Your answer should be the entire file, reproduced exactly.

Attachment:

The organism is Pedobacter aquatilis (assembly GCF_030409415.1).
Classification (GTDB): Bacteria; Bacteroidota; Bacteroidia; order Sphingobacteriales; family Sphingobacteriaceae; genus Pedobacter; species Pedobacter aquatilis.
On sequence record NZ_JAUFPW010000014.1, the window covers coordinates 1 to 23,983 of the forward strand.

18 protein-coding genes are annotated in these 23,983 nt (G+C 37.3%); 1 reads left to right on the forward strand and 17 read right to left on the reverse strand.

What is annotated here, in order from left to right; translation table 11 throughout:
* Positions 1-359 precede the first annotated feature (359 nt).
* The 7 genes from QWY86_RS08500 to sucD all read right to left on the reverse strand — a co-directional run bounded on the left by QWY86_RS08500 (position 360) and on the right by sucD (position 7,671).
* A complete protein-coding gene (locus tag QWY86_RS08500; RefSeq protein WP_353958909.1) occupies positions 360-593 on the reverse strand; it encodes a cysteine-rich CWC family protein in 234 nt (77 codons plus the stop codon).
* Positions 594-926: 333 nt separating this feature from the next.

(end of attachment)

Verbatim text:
The organism is Pedobacter aquatilis (assembly GCF_030409415.1).
Classification (GTDB): Bacteria; Bacteroidota; Bacteroidia; order Sphingobacteriales; family Sphingobacteriaceae; genus Pedobacter; species Pedobacter aquatilis.
On sequence record NZ_JAUFPW010000014.1, the window covers coordinates 1 to 23,983 of the forward strand.

18 protein-coding genes are annotated in these 23,983 nt (G+C 37.3%); 1 reads left to right on the forward strand and 17 read right to left on the reverse strand.

What is annotated here, in order from left to right; translation table 11 throughout:
* Positions 1-359 precede the first annotated feature (359 nt).
* The 7 genes from QWY86_RS08500 to sucD all read right to left on the reverse strand — a co-directional run bounded on the left by QWY86_RS08500 (position 360) and on the right by sucD (position 7,671).
* A complete protein-coding gene (locus tag QWY86_RS08500; RefSeq protein WP_353958909.1) occupies positions 360-593 on the reverse strand; it encodes a cysteine-rich CWC family protein in 234 nt (77 codons plus the stop codon).
* Positions 594-926: 333 nt separating this feature from the next.